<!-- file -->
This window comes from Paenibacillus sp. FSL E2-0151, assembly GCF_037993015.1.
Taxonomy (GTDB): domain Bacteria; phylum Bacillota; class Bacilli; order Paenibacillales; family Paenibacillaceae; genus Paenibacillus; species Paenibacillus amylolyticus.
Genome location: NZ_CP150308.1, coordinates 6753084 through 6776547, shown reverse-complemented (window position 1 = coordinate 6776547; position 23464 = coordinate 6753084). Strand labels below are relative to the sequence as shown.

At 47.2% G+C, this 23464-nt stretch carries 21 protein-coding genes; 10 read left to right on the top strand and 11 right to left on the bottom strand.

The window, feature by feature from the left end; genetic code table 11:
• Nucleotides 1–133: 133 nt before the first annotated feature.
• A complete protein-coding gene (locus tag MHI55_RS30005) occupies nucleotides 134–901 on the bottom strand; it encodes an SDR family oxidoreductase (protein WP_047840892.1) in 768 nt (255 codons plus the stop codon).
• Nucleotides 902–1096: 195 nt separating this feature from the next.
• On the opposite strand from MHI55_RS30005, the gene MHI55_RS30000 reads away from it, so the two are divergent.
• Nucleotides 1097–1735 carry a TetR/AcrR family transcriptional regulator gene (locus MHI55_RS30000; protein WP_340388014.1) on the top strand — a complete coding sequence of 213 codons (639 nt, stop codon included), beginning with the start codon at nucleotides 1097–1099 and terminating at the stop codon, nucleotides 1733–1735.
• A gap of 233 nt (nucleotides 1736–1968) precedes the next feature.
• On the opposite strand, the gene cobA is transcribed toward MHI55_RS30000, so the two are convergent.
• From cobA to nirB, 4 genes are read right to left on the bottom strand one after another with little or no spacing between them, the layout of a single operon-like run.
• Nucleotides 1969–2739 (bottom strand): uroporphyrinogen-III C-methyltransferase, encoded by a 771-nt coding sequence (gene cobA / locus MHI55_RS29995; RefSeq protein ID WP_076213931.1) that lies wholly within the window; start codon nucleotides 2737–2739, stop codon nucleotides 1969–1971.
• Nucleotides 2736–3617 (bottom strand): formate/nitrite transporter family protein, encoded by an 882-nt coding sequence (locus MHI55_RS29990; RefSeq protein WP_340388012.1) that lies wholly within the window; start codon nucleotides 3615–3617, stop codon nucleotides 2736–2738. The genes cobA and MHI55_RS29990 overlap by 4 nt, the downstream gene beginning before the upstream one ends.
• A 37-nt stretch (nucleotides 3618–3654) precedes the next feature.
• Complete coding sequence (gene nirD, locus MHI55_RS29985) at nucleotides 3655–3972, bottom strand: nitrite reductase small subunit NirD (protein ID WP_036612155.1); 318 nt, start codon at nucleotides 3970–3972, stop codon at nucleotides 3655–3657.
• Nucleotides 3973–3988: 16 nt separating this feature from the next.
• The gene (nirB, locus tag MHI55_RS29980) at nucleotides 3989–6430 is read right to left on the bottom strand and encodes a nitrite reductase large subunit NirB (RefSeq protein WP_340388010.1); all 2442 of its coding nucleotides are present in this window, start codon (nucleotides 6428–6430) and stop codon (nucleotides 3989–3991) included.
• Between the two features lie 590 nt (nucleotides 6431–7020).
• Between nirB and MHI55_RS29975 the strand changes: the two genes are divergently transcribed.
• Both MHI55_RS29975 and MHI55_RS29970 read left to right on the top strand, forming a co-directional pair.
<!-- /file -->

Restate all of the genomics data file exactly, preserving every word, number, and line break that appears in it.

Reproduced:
This window comes from Paenibacillus sp. FSL E2-0151, assembly GCF_037993015.1.
Taxonomy (GTDB): domain Bacteria; phylum Bacillota; class Bacilli; order Paenibacillales; family Paenibacillaceae; genus Paenibacillus; species Paenibacillus amylolyticus.
Genome location: NZ_CP150308.1, coordinates 6753084 through 6776547, shown reverse-complemented (window position 1 = coordinate 6776547; position 23464 = coordinate 6753084). Strand labels below are relative to the sequence as shown.

At 47.2% G+C, this 23464-nt stretch carries 21 protein-coding genes; 10 read left to right on the top strand and 11 right to left on the bottom strand.

The window, feature by feature from the left end; genetic code table 11:
• Nucleotides 1–133: 133 nt before the first annotated feature.
• A complete protein-coding gene (locus tag MHI55_RS30005) occupies nucleotides 134–901 on the bottom strand; it encodes an SDR family oxidoreductase (protein WP_047840892.1) in 768 nt (255 codons plus the stop codon).
• Nucleotides 902–1096: 195 nt separating this feature from the next.
• On the opposite strand from MHI55_RS30005, the gene MHI55_RS30000 reads away from it, so the two are divergent.
• Nucleotides 1097–1735 carry a TetR/AcrR family transcriptional regulator gene (locus MHI55_RS30000; protein WP_340388014.1) on the top strand — a complete coding sequence of 213 codons (639 nt, stop codon included), beginning with the start codon at nucleotides 1097–1099 and terminating at the stop codon, nucleotides 1733–1735.
• A gap of 233 nt (nucleotides 1736–1968) precedes the next feature.
• On the opposite strand, the gene cobA is transcribed toward MHI55_RS30000, so the two are convergent.
• From cobA to nirB, 4 genes are read right to left on the bottom strand one after another with little or no spacing between them, the layout of a single operon-like run.
• Nucleotides 1969–2739 (bottom strand): uroporphyrinogen-III C-methyltransferase, encoded by a 771-nt coding sequence (gene cobA / locus MHI55_RS29995; RefSeq protein ID WP_076213931.1) that lies wholly within the window; start codon nucleotides 2737–2739, stop codon nucleotides 1969–1971.
• Nucleotides 2736–3617 (bottom strand): formate/nitrite transporter family protein, encoded by an 882-nt coding sequence (locus MHI55_RS29990; RefSeq protein WP_340388012.1) that lies wholly within the window; start codon nucleotides 3615–3617, stop codon nucleotides 2736–2738. The genes cobA and MHI55_RS29990 overlap by 4 nt, the downstream gene beginning before the upstream one ends.
• A 37-nt stretch (nucleotides 3618–3654) precedes the next feature.
• Complete coding sequence (gene nirD, locus MHI55_RS29985) at nucleotides 3655–3972, bottom strand: nitrite reductase small subunit NirD (protein ID WP_036612155.1); 318 nt, start codon at nucleotides 3970–3972, stop codon at nucleotides 3655–3657.
• Nucleotides 3973–3988: 16 nt separating this feature from the next.
• The gene (nirB, locus tag MHI55_RS29980) at nucleotides 3989–6430 is read right to left on the bottom strand and encodes a nitrite reductase large subunit NirB (RefSeq protein WP_340388010.1); all 2442 of its coding nucleotides are present in this window, start codon (nucleotides 6428–6430) and stop codon (nucleotides 3989–3991) included.
• Between the two features lie 590 nt (nucleotides 6431–7020).
• Between nirB and MHI55_RS29975 the strand changes: the two genes are divergently transcribed.
• Both MHI55_RS29975 and MHI55_RS29970 read left to right on the top strand, forming a co-directional pair.